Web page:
Elijah Daniel Launches ‘Cult For Good,’ Delivering Vital Supplies To Homeless Populations Affected By COVID-19

By 03/25/2020
Elijah Daniel Launches ‘Cult For Good,’ Delivering Vital Supplies To Homeless Populations Affected By COVID-19

Elijah Daniel, a comedy YouTuber and rapper known for viral stunts like renting and renaming a town Gay Hell, has brought his fanbase (which he’s deemed the “cult”) and a number of companies into the Cult For Good, a charitable effort delivering vital supplies to homeless populations affected by the COVID-19 pandemic.

Many states have enacted social distancing and business closure guidelines to help contain the spread of the novel coronavirus, which has sickened more than 440,000 people globally and killed nearly 20,000. With these in place, organizations that normally support homeless populations have been temporarily shuttered.

Daniel started Cult For Good after asking around on Twitter and realizing there weren’t any programs distributing basic hygiene products to people struggling with homelessness in Los Angeles, he recently told Insider. His original goal was to distribute the two key items: soap and water.

He first hooked up with social media app Forcer, which provided 30,000 bars of soap. Soon after, another 30,000 came from We Are Verified, a management agency working with digital stars like Tana Mongeau. Daniel has since partnered with DUDE Wipes, Enterprise Rent-A-Truck, and U-Haul (more on that later), and has expanded his repertoire of donated items to include toothbrushes and toothpaste, hand sanitizer, first aid kits, menstrual products, diapers, pet food, and people snacks.

Daniel dispatched the first Cult For Good truck–a plain white van with CULT spray-painted on the side in pale pink–packed with supplies on March 22, and a second on March 24. Both distributed thousands of packs of necessities to people affected by homelessness in Los Angeles, including folks living in Skid Row.

Daniel has been tracking amounts of donated goods on Twitter, and said that donations received on March 24 alone allowed Cult For Good to buy 5,000 bars of soap, 5,000 packs of fever reducers, 5,000 dehydration tablets, 4,000 moist cleaning towels, 4,000 snacks, 3,000 menstrual products, and a whopping 8,000 bottles of cranberry juice. (If you’re wondering why cranberry juice, Daniel told a curious Twitter user that it’s easier to get in bulk right now because “everything else is out of stock.”)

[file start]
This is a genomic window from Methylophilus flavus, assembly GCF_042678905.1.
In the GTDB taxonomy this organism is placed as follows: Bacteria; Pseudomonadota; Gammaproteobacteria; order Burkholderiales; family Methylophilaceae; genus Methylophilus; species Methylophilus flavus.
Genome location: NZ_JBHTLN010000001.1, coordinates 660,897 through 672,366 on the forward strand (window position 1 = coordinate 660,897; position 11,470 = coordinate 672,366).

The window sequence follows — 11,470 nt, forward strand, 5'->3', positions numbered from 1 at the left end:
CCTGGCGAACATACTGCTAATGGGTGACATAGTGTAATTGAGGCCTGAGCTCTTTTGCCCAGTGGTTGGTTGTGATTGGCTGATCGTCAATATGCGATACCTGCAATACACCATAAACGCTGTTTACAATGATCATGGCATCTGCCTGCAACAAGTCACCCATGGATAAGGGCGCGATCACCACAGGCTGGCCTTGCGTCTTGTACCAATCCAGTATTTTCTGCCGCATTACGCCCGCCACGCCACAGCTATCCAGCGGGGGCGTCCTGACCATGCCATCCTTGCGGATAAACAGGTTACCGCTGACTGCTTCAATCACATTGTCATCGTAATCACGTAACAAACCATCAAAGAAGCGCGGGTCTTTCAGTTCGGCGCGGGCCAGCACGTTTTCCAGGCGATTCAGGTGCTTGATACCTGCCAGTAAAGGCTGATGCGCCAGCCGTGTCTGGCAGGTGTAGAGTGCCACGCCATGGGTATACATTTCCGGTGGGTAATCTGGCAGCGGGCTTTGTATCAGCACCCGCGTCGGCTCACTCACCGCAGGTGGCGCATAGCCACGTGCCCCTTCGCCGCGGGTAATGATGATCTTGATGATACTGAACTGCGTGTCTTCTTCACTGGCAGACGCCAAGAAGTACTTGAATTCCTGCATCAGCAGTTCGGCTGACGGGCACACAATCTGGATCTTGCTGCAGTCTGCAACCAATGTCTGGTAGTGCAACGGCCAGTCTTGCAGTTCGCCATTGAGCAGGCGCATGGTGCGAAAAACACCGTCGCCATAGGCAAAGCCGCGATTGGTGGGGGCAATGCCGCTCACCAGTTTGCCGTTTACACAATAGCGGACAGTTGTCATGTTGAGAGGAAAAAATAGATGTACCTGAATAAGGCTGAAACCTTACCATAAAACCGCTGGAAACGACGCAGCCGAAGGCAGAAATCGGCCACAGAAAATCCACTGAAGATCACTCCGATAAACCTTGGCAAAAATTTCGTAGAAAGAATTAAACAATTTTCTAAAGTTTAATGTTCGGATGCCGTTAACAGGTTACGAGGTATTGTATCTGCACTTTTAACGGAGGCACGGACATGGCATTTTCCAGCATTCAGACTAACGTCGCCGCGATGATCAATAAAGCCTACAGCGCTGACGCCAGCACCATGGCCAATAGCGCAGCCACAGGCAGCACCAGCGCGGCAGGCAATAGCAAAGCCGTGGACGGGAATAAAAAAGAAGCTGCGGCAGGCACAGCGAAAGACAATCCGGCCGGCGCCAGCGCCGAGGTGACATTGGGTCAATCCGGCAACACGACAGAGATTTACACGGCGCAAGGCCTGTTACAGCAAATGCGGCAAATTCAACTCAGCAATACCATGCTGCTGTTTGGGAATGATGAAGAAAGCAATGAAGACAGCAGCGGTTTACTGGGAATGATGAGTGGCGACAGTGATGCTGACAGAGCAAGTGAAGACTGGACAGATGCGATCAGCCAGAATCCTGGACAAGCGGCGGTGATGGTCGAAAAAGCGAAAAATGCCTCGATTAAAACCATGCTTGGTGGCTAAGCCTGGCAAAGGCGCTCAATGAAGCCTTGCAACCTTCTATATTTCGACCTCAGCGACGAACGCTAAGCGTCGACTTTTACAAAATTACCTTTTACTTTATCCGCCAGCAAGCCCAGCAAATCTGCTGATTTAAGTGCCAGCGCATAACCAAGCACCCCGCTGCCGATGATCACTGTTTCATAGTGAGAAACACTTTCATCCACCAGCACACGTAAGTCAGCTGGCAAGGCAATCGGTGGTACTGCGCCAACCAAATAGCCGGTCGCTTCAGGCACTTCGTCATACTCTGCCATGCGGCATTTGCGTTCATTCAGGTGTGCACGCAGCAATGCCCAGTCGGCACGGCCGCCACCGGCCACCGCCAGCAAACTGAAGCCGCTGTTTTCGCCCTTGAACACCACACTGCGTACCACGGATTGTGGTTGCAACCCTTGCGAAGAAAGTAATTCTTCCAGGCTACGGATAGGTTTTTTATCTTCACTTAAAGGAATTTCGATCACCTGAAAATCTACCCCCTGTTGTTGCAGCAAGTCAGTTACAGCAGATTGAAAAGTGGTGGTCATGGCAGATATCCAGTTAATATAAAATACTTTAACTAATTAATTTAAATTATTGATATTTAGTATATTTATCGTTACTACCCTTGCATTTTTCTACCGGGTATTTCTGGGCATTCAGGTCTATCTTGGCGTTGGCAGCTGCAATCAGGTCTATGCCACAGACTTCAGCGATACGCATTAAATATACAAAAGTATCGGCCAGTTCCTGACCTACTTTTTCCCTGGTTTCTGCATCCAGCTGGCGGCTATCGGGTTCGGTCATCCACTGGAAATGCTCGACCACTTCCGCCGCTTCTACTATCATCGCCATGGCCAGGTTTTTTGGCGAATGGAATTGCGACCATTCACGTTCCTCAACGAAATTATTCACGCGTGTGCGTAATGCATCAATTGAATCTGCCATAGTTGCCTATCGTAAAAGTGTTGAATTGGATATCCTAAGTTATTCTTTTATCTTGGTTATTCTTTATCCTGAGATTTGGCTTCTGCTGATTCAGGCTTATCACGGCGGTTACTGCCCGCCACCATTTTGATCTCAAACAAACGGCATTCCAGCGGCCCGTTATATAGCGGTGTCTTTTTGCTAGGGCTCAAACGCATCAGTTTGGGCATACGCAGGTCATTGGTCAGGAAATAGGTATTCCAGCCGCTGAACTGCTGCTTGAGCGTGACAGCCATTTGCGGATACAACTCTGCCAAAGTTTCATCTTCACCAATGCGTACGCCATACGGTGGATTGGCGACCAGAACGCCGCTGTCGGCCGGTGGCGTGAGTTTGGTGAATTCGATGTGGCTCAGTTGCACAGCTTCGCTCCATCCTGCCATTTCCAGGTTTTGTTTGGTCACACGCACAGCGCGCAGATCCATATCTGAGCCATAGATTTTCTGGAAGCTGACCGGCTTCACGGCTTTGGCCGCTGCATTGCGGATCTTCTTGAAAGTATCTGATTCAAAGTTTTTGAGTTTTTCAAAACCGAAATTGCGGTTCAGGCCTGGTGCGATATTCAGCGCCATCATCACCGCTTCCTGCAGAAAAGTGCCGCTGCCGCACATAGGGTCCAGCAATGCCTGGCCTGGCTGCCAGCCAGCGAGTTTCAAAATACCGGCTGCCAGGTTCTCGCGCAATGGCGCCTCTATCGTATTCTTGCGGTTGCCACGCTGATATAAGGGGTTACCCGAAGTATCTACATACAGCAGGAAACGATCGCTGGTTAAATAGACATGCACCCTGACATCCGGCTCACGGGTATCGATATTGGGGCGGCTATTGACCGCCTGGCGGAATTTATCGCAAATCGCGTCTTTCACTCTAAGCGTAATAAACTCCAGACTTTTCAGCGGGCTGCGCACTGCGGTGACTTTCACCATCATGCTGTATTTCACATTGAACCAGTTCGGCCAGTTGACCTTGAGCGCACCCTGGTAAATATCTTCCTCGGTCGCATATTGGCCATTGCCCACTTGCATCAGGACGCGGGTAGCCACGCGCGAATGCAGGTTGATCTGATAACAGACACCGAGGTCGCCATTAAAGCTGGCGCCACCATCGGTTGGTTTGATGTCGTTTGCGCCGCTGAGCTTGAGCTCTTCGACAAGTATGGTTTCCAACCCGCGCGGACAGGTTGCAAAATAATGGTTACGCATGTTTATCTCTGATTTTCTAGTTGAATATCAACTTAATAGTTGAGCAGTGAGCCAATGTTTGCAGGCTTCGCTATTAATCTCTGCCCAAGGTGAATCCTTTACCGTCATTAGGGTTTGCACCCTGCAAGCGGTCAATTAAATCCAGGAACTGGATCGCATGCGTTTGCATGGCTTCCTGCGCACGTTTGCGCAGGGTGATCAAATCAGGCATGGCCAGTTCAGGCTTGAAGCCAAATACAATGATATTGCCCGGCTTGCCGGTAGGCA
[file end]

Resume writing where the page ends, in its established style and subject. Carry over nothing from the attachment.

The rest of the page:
So far, Cult For Good has received more than half a million products, according to Daniel’s last tweet with figures. Tubefilter has reached out for an updated total.

Daniel told Insider that while company partners have been vital–in some cases receiving and storing shipped products that wouldn’t fit in Daniel’s apartment–he estimates around 70% of donations to Cult For Good have come from his fanbase. He has 580K subscribers on YouTube, more than 625K followers on Twitter, and 422K followers on Instagram.

Along with continuing to deliver supplies throughout Los Angeles, Daniel plans to expand Cult For Good to major cities across the U.S., which is where partners like Enterprise and U-Haul come in. Supplies are heading to San Diego on March 27 and to San Francisco this weekend. Plans are in place to send supplies to Portland, Seattle, and Sacramento next, Daniel says, and then to cities in New York, Florida, and Ohio. The initiative is also looking at bringing trucks to Flint, Mich., Detroit, Boston, and Baltimore, Daniel tweeted.

And soon, Cult For Good’s trucks may give out more than much-needed hygiene and food products. The initiative has also partnered with Vivera Pharmaceutical, a U.S.-based distributor of rapid-result COVID-19 tests. In the coming weeks, his fleet will administer free tests that give positive or negative results within 20 minutes, Daniel says. Cult For Good says these tests will be given to homeless populations and at-risk patients.

Cult For Good is accepting donations on its landing site. Daniel has also launched a line of Cult For Good merch in his shop, with all profits going toward supplies and bringing trucks to cities.